The U.S. National Weather Service, along with other members of the World Meteorological Organization, will begin using updated climate normals on August 1, 2011. Climate normals are determined based on a 30-year average which is updated every 10 years. The familiar 30-year period from 1971-2000 will be used through the end of July 2011. All climate products issued for the month of July 2011 will still be based on the 1971-2000 period, even if the products are issued in early August. On Monday, August 1st, the National Weather Service's database of climate normals will be updated to be based on the 30-year period from 1981-2010. Once the update is completed, the 1970s will have been effectively replaced by the 2000s, the warmest decade since reliable records began in 1880.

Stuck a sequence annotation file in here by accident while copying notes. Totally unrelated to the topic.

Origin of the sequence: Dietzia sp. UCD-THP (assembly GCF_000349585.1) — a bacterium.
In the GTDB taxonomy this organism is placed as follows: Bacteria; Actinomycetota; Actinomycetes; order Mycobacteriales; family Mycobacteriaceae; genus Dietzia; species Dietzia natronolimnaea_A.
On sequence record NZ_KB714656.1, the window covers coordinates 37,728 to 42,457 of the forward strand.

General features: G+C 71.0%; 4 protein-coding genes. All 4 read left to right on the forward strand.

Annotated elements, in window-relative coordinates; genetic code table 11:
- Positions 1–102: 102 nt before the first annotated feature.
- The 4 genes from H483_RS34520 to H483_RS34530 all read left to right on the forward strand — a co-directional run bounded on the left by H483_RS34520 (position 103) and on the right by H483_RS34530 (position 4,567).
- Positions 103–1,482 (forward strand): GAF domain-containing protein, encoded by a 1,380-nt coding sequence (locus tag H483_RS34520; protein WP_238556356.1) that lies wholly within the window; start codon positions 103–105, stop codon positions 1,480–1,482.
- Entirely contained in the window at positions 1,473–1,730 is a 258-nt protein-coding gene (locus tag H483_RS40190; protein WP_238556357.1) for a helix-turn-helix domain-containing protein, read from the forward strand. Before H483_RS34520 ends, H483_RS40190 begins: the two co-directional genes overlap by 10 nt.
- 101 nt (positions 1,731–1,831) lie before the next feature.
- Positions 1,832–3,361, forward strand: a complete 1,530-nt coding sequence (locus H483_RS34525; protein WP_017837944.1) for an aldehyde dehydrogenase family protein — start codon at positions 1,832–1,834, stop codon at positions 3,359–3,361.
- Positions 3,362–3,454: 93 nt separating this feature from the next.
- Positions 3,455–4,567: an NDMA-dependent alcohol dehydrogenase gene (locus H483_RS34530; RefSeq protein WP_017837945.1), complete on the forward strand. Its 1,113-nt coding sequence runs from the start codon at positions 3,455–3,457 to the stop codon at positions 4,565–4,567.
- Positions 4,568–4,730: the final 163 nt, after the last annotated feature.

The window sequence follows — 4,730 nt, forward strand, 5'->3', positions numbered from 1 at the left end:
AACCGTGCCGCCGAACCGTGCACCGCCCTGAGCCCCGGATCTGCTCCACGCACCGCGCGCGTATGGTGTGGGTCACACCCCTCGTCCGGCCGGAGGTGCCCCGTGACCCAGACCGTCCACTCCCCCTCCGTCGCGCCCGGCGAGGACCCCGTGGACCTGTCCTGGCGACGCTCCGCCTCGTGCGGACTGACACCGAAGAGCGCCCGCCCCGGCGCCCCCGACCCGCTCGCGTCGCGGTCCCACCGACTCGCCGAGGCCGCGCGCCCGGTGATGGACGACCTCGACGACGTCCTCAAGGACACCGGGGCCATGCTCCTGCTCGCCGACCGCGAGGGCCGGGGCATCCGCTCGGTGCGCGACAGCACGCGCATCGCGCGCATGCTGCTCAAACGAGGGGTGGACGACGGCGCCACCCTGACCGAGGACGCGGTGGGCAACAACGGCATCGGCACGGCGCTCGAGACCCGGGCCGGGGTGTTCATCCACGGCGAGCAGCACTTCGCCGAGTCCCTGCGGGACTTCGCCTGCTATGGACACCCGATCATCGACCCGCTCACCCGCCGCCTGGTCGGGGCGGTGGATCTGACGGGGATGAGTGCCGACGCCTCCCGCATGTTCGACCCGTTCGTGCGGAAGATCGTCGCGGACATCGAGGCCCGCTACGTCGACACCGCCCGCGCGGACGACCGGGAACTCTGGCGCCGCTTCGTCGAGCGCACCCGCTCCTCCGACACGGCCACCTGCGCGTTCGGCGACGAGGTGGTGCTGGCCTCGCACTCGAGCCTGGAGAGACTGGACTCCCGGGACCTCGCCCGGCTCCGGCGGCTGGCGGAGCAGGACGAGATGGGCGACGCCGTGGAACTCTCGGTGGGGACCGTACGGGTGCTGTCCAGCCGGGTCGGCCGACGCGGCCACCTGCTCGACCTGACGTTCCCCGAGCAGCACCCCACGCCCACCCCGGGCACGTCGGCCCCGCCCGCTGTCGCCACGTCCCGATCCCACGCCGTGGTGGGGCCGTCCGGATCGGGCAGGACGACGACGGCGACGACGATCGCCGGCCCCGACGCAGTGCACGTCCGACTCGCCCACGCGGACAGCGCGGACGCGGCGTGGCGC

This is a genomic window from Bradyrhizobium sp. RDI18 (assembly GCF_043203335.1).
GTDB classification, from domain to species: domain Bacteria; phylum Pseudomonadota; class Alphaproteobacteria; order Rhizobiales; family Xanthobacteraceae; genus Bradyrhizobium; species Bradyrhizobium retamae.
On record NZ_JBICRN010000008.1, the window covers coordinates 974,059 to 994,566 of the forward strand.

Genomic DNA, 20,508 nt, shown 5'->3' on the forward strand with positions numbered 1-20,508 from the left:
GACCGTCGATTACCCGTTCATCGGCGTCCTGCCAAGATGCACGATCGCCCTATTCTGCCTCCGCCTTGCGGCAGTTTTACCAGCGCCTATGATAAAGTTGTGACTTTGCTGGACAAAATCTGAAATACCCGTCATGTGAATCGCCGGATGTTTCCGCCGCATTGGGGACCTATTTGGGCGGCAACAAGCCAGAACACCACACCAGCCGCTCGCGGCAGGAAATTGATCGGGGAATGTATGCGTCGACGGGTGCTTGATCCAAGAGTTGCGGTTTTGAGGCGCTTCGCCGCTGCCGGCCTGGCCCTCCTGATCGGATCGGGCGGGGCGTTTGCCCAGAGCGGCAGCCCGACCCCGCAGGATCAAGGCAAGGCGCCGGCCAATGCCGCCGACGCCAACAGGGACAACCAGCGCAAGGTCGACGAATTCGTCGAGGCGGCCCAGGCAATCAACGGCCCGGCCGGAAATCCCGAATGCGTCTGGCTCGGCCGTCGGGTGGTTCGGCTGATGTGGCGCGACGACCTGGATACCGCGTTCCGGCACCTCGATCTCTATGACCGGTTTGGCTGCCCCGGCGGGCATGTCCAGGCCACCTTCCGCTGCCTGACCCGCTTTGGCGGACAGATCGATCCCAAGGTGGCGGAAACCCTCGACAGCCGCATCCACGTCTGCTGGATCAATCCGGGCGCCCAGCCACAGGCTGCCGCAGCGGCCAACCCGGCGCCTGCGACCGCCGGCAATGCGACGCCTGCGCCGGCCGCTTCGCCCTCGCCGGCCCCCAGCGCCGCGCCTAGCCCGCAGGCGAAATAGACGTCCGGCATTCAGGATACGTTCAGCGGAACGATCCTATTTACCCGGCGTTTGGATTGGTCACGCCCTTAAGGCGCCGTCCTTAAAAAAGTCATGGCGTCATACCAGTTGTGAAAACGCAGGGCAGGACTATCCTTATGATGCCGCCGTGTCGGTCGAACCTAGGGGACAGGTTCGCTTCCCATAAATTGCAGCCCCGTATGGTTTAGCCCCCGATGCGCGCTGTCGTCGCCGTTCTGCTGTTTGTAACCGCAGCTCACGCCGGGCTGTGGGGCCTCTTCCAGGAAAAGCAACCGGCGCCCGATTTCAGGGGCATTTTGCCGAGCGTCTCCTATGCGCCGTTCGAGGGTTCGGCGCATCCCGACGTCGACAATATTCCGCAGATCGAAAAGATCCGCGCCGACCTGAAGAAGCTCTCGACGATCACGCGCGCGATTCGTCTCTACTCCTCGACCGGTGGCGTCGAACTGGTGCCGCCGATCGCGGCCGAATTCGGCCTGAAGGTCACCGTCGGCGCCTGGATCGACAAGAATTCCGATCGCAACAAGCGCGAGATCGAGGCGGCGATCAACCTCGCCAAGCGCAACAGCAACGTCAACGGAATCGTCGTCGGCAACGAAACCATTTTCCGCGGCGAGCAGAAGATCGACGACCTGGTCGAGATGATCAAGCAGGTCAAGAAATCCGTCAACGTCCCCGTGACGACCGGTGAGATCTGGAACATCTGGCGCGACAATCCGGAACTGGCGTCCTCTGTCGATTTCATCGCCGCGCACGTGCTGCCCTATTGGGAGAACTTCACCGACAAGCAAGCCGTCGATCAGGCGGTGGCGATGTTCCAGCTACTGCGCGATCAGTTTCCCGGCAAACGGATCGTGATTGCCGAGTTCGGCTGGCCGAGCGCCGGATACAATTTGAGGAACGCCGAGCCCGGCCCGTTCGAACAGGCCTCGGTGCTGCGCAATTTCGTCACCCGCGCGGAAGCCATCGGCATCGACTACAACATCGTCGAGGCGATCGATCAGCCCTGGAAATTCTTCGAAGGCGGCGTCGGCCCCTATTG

One of the greatest differences between the old and new datasets will show up in the temperature statistics for the winter months. For example, high temperatures in January are an average of 0.9F warmer nationally than they were previously. Normal low temperatures in January are an average of 1.7F warmer nationally. By contrast, high temperatures during the summer average only slightly warmer over the western US, and showed little change in the Great Lakes.
For more on what the new climate normals mean, please see the article below:
You can also learn more by visiting NOAA Climate Services: